Curious about how Uber and Airbnb grew from seedlings to internet juggernauts worth tens of billions of dollars?
The Upstarts covers the history of Uber and Airbnb, from their founding in 2008 to present day of 2016. Learn how each company started as just a side project, gathered inexorable momentum, and infiltrated cities around the world. Learn how neither Uber nor Airbnb was the first idea of its kind, but through strategy and will, they came to dominate their industries. Also learn how Uber and Airbnb attracted the ire of government, incumbents, the collaterally damaged, and its own customers.
Shoe Dog is the story of how Nike was founded, written by Nike’s founder, Phil Knight. Nike is now a global brand – go pretty much anywhere in the world, and you’ll see someone wearing Nikes.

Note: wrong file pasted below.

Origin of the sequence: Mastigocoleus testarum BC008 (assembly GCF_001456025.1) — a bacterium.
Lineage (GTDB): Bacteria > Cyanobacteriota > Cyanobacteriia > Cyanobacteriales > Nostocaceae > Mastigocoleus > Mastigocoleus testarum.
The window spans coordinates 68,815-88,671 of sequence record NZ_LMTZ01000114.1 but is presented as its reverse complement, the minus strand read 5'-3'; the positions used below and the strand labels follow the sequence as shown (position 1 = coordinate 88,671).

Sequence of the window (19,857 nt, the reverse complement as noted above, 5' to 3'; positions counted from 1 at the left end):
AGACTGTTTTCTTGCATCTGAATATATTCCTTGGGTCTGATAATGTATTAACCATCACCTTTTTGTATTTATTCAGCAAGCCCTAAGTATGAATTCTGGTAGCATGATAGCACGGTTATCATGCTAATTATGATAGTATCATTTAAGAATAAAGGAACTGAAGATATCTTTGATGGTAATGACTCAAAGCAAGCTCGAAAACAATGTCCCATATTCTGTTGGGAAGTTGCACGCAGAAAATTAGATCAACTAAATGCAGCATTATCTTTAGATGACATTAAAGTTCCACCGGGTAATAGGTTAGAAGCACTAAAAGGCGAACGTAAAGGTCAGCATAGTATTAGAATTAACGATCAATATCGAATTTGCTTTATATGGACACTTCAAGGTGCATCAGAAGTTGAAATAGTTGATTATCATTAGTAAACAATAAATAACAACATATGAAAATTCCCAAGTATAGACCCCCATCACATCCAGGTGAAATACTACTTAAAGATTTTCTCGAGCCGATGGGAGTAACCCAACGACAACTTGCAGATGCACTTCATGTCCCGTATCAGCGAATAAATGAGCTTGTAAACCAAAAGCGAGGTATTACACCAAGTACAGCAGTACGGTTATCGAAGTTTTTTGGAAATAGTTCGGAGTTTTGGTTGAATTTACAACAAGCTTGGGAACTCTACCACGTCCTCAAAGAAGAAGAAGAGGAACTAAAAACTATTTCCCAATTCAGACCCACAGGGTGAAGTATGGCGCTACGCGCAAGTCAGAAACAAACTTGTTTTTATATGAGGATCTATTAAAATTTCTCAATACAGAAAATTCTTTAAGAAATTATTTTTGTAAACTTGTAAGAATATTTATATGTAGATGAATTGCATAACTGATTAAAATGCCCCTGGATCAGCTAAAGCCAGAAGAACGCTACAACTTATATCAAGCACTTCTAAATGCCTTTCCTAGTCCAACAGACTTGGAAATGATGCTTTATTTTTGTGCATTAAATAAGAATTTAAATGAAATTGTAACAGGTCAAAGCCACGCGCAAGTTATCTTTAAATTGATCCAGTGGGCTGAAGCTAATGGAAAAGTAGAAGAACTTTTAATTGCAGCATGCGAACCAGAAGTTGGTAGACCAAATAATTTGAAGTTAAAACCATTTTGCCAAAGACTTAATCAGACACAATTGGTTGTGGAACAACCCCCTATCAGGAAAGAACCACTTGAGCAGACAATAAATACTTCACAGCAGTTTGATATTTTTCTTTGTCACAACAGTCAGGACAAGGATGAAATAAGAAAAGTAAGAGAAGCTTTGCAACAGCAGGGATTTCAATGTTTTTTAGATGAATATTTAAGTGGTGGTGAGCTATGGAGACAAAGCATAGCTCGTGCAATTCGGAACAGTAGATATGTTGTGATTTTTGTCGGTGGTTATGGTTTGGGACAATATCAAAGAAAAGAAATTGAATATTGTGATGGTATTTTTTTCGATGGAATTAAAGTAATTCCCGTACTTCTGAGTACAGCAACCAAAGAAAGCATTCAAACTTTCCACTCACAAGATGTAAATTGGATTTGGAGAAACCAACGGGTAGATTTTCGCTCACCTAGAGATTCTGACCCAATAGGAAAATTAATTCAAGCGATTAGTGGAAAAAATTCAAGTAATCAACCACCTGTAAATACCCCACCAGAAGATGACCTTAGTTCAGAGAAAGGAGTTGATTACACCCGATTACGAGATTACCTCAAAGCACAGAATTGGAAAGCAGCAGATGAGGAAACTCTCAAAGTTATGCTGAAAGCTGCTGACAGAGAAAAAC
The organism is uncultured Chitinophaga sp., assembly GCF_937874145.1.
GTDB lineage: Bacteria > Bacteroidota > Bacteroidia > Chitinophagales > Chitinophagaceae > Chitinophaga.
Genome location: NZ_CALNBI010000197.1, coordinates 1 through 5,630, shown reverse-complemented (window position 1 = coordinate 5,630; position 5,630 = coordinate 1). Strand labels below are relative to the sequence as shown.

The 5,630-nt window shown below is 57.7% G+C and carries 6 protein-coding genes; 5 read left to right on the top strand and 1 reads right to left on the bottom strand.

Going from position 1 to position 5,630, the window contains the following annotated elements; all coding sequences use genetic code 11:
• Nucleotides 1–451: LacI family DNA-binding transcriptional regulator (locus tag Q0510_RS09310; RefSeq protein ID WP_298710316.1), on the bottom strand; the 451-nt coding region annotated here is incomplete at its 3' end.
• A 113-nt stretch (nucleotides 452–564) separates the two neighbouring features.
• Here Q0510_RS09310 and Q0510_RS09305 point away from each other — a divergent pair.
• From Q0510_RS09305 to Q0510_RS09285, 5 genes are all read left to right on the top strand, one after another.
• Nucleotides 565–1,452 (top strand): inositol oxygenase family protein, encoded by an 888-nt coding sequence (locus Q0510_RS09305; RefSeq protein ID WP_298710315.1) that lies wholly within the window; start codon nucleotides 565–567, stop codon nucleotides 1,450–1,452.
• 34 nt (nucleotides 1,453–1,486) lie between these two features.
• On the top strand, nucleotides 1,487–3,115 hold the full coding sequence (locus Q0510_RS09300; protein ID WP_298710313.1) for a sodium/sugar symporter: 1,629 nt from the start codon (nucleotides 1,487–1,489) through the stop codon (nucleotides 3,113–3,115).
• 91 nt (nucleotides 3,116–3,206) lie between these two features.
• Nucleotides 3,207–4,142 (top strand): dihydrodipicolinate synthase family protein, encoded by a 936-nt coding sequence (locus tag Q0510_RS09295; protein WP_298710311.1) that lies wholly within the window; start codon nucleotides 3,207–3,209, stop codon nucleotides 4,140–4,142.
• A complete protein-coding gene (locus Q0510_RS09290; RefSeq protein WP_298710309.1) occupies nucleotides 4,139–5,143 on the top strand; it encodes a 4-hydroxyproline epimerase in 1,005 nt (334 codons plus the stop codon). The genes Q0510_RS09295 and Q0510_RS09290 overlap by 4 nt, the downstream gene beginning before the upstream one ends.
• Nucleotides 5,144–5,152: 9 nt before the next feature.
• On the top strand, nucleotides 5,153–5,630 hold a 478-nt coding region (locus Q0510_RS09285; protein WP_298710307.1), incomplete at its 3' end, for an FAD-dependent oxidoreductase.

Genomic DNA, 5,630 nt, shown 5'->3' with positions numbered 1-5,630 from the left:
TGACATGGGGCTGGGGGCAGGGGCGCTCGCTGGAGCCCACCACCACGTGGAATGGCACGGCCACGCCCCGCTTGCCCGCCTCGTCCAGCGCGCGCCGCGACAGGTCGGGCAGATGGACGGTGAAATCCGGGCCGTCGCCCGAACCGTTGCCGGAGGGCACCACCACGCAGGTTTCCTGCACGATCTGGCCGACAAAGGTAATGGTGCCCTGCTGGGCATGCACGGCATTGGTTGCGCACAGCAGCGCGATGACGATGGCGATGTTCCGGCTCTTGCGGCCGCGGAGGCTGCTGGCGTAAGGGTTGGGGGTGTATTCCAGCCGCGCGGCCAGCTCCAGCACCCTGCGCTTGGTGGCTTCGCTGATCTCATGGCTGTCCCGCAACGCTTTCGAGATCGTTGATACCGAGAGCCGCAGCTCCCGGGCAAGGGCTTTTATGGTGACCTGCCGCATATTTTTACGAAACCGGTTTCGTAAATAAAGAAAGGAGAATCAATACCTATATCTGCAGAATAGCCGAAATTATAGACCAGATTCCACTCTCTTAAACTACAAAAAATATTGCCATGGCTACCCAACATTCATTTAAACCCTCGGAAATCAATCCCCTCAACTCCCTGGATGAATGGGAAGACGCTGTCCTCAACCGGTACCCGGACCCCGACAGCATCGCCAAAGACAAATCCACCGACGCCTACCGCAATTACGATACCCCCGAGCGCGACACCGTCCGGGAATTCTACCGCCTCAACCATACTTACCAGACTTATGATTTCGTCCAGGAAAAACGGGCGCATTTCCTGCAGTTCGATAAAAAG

But Shoe Dog starts you over 50 years ago in 1962, when Phil Knight is 24 years old, has just earned an MBA from Stanford, and doesn’t know what to do with his life. You travel the next 18 years with Phil Knight, through continuous adversity, self-doubt, and never-ending financial uncertainty.
Shoe Dog is a refreshingly candid entrepreneurial account. Phil is clear about his shortcomings and about how tough it was to keep Nike running year after year. Shoe Dog is also well-written, with poetic phrasings and philosophical musings, unlike the straightforward clip of most business biographies.
Read the Shoe Dog summary here for the main history of Nike and Phil Knight, but read the real book for a visceral account of how one of the world’s biggest companies got started.
Dropbox is now a technology giant, valued at $10 billion in a 2014 funding round. It’s a very complex product, honed over a decade of development and hundreds of millions of dollars of investment.
But Dropbox didn’t start with the slick, seamless product you use today.
So let’s go back to the beginning, before Dropbox had a polished product and thousands of employees. Back to Dropbox’s original Minimum Viable Product (MVP). If you’re an aspiring entrepreneur, be emboldened by the idea that Dropbox started with just about as much as you have right now.